“I’m reluctant to say BIM is a barrier,” Ms Rock says. “But you could say BIM is restrictive, as it focuses on one area of digitising construction […] at the expense of other technologies, probably because of the mandate.”
Ms Rock does not think this means the mandate has been a failure. “If there had not been an initial push on BIM, would we be as far down the line with it as we are now?” She adds that a solution could be to rename BIM as “digital construction” for two reasons: to make it simpler for the industry to get behind it, and to encourage firms to develop other innovations outside the scope of BIM.
“We’ve invented these complicated acronyms and different words, and I’m not sure who actually understands it”
Kenny Ingram, IFS
For Mr Ingram, BIM is its own worst enemy. If the mandate had not used the term ‘BIM’ and instead asked contractors to use data in project processes as part of a move towards digital construction, he believes greater understanding and uptake would have resulted.
“This [BIM mandate] is really about making the industry more efficient and changing the way we work – [otherwise] it will be under threat from competition outside the UK or from other industries,” he says. “But we’ve invented these complicated acronyms and different words, and I’m not sure who actually understands it.”
Because of this, one of the biggest challenges is trying to educate the industry about BIM, Mr Ingram argues.
Although BIM can be problematic at points, ISG’s Mr Norton insists that its benefits outweigh these challenges – especially for clients.
Mark Norton head of BIM ISG
He points out how the processes provide a substantial amount of digital information about the project that can be handed over to the client once the building or asset has been completed.
Clients can use this data – and update it themselves – to run the asset more efficiently. For example, if an air conditioning unit failed in a client’s building, they could access the BIM data to see which model is needed to replace the faulty product. Furthermore, clients could update the database if any changes are made to their asset to make sure all information is accurate.
Data collected by BIM processes can also provide transparency in terms of monitoring the quality of build. “The beauty of BIM is that it produces complete clarity,” Mr Norton says. “You get an audit trail of everything, from cradle to grave, on every project.”
“You’ve got to get in and get your hands dirty if you want to see the benefits”
Mark Norton, ISG
He says BIM could be a useful tool in establishing who is accountable when building quality falls short – an issue that has been put under the microscope following the Grenfell tragedy.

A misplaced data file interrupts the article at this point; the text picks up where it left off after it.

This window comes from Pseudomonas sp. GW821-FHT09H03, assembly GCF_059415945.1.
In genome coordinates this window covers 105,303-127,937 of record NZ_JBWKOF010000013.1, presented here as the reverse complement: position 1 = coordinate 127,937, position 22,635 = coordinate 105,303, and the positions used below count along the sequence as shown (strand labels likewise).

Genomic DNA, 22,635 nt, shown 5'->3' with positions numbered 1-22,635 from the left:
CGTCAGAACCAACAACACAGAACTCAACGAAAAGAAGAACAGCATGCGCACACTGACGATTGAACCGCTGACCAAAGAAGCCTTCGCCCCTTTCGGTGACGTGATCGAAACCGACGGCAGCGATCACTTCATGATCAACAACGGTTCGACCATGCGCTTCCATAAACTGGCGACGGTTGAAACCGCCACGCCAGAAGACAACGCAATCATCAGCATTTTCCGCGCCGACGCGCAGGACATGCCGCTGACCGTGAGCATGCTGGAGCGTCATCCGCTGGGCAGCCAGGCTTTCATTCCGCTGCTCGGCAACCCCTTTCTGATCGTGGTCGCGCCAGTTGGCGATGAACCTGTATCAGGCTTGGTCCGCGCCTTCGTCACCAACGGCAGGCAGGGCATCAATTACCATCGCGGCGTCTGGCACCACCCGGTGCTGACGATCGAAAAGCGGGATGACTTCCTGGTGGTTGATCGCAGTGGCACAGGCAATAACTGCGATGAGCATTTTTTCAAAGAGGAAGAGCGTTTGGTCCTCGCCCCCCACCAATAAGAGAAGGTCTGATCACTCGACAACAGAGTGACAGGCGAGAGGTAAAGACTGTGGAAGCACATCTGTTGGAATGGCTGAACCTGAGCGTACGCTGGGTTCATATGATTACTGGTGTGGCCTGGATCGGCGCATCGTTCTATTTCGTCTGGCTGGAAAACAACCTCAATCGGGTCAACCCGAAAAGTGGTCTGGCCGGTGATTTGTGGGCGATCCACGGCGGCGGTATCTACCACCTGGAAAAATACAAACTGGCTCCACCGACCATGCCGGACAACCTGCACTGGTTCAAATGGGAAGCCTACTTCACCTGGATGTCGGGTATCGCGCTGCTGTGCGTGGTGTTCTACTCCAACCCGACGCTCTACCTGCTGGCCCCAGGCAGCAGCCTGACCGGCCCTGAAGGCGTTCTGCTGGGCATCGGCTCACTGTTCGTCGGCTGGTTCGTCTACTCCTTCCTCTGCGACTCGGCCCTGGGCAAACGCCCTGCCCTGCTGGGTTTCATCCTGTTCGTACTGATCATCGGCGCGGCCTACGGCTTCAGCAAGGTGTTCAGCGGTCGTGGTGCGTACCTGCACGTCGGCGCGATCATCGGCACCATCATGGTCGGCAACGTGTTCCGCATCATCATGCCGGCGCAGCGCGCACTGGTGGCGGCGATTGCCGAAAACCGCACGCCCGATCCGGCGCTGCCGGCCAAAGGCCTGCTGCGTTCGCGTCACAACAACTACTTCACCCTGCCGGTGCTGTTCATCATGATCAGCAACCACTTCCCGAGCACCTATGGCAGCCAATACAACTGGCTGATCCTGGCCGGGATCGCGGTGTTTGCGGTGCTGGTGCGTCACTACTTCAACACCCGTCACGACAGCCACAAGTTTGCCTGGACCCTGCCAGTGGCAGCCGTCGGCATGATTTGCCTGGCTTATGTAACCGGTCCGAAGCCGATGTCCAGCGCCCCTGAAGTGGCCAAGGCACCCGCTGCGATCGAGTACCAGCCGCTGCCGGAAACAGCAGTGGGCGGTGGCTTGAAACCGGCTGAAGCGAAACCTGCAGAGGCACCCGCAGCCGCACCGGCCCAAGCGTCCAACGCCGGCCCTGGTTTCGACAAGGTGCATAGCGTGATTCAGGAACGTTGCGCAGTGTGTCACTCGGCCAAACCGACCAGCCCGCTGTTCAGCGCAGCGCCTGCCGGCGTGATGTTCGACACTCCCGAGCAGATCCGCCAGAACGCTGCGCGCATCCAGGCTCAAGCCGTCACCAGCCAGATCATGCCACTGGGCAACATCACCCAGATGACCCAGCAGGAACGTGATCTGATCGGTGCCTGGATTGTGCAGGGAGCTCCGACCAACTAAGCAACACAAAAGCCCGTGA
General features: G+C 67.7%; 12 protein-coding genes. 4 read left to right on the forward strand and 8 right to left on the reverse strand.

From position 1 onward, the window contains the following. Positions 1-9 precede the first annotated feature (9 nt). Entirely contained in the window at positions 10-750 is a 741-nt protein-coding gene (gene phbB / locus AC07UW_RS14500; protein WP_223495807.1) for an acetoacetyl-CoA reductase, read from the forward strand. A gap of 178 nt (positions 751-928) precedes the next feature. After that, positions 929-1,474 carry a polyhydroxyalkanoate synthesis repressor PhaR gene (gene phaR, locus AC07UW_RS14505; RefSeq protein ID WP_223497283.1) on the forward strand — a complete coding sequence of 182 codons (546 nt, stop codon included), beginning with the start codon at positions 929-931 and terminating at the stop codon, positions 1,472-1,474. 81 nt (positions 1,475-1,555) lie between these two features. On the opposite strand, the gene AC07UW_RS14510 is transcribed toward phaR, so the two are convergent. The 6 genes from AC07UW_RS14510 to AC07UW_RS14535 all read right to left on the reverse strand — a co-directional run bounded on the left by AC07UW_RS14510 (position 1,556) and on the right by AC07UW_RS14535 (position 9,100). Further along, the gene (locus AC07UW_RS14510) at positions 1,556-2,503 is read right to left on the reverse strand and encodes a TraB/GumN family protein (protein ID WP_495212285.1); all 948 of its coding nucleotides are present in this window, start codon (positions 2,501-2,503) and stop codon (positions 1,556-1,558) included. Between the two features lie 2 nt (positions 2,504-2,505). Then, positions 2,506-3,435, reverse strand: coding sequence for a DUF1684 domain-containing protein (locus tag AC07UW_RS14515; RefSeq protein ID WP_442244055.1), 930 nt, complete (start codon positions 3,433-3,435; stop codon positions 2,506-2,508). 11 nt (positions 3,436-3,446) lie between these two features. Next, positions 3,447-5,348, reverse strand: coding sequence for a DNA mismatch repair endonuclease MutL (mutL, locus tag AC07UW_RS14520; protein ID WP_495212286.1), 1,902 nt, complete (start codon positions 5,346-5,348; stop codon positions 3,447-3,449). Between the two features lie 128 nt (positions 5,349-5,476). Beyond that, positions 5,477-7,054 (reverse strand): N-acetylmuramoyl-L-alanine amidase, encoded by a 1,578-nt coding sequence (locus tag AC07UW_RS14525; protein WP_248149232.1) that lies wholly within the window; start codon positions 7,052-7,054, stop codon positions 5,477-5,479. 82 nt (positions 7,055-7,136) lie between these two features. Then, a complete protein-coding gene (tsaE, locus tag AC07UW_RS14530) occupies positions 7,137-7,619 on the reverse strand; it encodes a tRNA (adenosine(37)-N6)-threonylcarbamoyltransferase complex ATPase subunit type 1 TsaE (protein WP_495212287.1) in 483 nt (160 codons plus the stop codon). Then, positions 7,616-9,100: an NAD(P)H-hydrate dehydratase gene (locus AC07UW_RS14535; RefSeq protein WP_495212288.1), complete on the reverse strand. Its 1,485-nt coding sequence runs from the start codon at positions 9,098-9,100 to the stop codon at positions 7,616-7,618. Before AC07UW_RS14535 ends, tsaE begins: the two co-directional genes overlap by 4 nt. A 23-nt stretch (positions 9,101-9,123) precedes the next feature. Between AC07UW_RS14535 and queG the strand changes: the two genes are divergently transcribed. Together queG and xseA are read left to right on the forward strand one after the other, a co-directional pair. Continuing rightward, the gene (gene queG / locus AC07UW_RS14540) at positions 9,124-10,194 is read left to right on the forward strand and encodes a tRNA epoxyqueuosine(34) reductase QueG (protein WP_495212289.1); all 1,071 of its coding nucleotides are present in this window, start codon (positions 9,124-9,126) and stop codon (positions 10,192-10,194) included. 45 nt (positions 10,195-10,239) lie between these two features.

Morgan Sindall design management and head of BIM Lee Ramsay agrees. “You can see how BIM could help in making sure information is accurate, being checked and being recorded,” he says. “I can see that this kind of record-keeping of information [through BIM] is essential.”
He adds that Morgan Sindall has seen a significant increase in demand for BIM from higher education clients, which can see the benefits of having accurate data about their asset and which also have the money to invest in this technology on their projects.
BIM is what you make of it
There is no doubt the subject of BIM has left many people in the industry scratching their heads.
But for Mr Norton, BIM is what you make of it. “You’ve got to get in and get your hands dirty if you want to see the benefits,” he says. “People should be more open-minded and try things out. If it doesn’t work, it doesn’t work – but I think people will be suitably surprised about the benefits.”
Kenny Ingram global industry director for construction contracting engineering IFS
Mr Ingram says BIM needs to be part of a broader digital agenda for the industry. However, pushing the industry to digitise will be a tough challenge for a sector that is set in its ways, he argues. “I think everyone agrees that having a data-driven digital world is the way we should be going. The industry needs to make a decision to change, and that starts with senior management in companies.”
If the industry does not change, Mr Ingram believes it will come under threat from new entrants to the market, including international construction firms and companies from different industries – such as manufacturers looking towards modular construction.
“These new entrants will turn construction on its head and change traditional ways of working,” he predicts. “And there might be a few casualties because of this in the future. That’s a risk.”
BIM: 4 top legal tips
Gowling WLG construction and engineering team senior associate Sarah Rock sets out four top legal tips for contractors to ensure BIM confusion doesn’t lead to adjudication.
Make sure BIM means the same to all parties: Figure out what BIM means for that particular project and make sure that is defined clearly in all contracts and appointments. Everybody should have the same understanding of what is being used on the project and what the deliverables are.
Who is accountable for what: Understand who is responsible for delivering what in terms of BIM, and make sure this is co-ordinated effectively.
Engage clients: There is a document – the Employers Information Requirement – that can set out what the client wants from the BIM model. Completing that document properly is a good way for the client to set out what they require and what they expect to be delivered.
Legal loopholes: Legal teams should review BIM technical documents to make sure no obligations are slipping through inadvertently that ought to be in contracts.